The proposals outlined in the 2020 Minimum Energy Efficiency Standards (MEES) consultation are not being taken forward on the proposed time scale. The proposals of the consultation, amongst other things, included raising the minimum band required to let a property, without a valid exemption, from an E to a C by 2025 for new lets and 2028 for existing lets. The proposals would have required the landlord to spend up to £10,000 per property on relevant improvements to reach a C banding; a huge increase on the current required spend of £3,500 including VAT per property. The Government has never responded to the consultation saying what they were going to do.

The consultation proposals have been seen to be a catalyst for some landlords to exit the private rented sector (PRS). This pressure may have been alleviated somewhat although mortgage lenders are still likely to want to raise the EPC rating of properties on their mortgage books and so owners of properties with lower ratings may find it harder to find buyers if their mortgage provider has concerns over EPC ratings.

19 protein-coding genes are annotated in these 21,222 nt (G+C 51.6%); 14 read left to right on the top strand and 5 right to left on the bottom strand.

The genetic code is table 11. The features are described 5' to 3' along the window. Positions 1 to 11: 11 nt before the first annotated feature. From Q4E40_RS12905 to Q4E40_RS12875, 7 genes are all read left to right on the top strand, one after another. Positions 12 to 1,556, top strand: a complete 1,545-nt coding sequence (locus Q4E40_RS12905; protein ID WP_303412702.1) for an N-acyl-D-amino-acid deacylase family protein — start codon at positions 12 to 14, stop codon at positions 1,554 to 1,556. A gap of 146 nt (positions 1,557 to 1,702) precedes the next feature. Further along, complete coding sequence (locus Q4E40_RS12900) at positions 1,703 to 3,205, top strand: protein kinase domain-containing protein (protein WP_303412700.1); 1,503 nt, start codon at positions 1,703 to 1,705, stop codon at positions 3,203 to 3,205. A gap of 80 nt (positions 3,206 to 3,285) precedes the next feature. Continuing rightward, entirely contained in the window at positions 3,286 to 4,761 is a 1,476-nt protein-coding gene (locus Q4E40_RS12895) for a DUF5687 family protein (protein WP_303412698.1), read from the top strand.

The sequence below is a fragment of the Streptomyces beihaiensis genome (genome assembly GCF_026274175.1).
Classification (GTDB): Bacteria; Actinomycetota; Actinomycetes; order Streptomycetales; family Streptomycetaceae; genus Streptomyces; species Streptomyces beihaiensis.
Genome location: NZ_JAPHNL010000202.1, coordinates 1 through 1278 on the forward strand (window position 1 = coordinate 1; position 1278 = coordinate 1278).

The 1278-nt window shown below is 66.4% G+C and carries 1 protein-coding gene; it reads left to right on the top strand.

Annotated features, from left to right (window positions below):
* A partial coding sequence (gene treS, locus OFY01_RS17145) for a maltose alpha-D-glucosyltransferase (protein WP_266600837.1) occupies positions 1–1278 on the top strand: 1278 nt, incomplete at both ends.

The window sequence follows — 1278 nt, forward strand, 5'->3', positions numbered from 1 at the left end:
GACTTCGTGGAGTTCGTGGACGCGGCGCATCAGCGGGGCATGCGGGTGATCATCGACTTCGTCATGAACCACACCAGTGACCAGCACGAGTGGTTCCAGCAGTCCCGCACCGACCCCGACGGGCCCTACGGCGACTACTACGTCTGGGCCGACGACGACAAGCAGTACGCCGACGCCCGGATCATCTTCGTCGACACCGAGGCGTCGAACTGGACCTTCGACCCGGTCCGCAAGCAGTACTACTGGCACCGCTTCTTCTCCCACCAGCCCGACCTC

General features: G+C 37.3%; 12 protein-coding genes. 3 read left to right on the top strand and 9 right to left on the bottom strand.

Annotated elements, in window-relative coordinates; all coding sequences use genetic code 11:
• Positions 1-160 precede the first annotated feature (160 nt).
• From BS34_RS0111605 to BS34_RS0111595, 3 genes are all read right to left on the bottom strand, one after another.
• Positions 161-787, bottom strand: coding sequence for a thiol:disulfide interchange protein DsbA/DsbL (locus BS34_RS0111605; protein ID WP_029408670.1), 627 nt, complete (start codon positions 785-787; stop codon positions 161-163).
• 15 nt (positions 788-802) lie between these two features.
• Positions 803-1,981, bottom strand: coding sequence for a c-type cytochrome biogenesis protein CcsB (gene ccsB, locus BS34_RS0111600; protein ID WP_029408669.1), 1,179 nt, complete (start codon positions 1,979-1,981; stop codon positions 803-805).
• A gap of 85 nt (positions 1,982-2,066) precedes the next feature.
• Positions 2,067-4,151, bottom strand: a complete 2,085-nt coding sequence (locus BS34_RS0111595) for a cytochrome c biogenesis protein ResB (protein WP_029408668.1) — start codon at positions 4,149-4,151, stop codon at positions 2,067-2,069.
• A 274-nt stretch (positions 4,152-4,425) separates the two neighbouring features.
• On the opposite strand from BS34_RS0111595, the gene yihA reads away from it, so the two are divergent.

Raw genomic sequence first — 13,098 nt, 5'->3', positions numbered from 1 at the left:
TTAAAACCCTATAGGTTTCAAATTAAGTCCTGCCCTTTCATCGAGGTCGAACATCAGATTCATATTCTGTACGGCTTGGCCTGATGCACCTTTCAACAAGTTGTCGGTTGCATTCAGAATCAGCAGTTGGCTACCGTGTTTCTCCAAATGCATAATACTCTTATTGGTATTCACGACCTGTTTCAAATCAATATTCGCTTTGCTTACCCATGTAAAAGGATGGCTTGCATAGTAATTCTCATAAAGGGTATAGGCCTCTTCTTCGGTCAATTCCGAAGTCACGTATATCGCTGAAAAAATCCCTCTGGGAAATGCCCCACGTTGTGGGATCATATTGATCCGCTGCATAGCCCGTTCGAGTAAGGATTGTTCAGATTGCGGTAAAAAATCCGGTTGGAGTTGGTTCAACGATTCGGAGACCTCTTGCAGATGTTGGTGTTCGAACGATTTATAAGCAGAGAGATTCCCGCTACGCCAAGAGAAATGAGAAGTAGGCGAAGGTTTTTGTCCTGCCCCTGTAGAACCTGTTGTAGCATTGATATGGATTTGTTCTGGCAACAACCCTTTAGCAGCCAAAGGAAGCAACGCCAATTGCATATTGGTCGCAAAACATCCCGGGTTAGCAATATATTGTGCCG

The energy crisis continues. Tenants will be paying more attention to the EPC rating. It’s likely that landlords with a better EPC rating will, on average, achieve a proportionally higher rent. The consultation acknowledges a higher EPC rating also increases capital values.

We would urge landlords to continue to make relevant improvements where they can. It keeps the property up to date and demonstrates to tenants that they are interested in maintaining the property and spreads the cost of improvements. This Government may have delayed these proposals, but who knows what the next Government’s policy might be.